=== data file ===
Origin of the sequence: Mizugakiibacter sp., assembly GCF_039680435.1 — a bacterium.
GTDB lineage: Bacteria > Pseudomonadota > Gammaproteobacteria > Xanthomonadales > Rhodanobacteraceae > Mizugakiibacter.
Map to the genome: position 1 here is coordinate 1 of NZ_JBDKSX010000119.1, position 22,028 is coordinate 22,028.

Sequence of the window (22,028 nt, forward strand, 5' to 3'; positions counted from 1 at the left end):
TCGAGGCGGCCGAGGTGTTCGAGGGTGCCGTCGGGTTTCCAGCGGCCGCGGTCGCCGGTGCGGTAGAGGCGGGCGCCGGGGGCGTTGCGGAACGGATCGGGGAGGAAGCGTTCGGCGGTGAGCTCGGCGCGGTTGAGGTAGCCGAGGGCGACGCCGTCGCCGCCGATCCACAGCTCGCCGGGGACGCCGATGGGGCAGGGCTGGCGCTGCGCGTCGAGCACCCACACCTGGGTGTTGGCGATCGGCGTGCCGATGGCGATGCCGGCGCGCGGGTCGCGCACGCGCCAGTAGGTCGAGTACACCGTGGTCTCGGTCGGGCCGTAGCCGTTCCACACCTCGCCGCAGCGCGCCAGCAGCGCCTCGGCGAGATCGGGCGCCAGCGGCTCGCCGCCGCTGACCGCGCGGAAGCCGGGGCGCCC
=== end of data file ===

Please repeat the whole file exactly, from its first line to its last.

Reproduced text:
Origin of the sequence: Mizugakiibacter sp., assembly GCF_039680435.1 — a bacterium.
GTDB lineage: Bacteria > Pseudomonadota > Gammaproteobacteria > Xanthomonadales > Rhodanobacteraceae > Mizugakiibacter.
Map to the genome: position 1 here is coordinate 1 of NZ_JBDKSX010000119.1, position 22,028 is coordinate 22,028.

Sequence of the window (22,028 nt, forward strand, 5' to 3'; positions counted from 1 at the left end):
TCGAGGCGGCCGAGGTGTTCGAGGGTGCCGTCGGGTTTCCAGCGGCCGCGGTCGCCGGTGCGGTAGAGGCGGGCGCCGGGGGCGTTGCGGAACGGATCGGGGAGGAAGCGTTCGGCGGTGAGCTCGGCGCGGTTGAGGTAGCCGAGGGCGACGCCGTCGCCGCCGATCCACAGCTCGCCGGGGACGCCGATGGGGCAGGGCTGGCGCTGCGCGTCGAGCACCCACACCTGGGTGTTGGCGATCGGCGTGCCGATGGCGATGCCGGCGCGCGGGTCGCGCACGCGCCAGTAGGTCGAGTACACCGTGGTCTCGGTCGGGCCGTAGCCGTTCCACACCTCGCCGCAGCGCGCCAGCAGCGCCTCGGCGAGATCGGGCGCCAGCGGCTCGCCGCCGCTGACCGCGCGGAAGCCGGGGCGCCC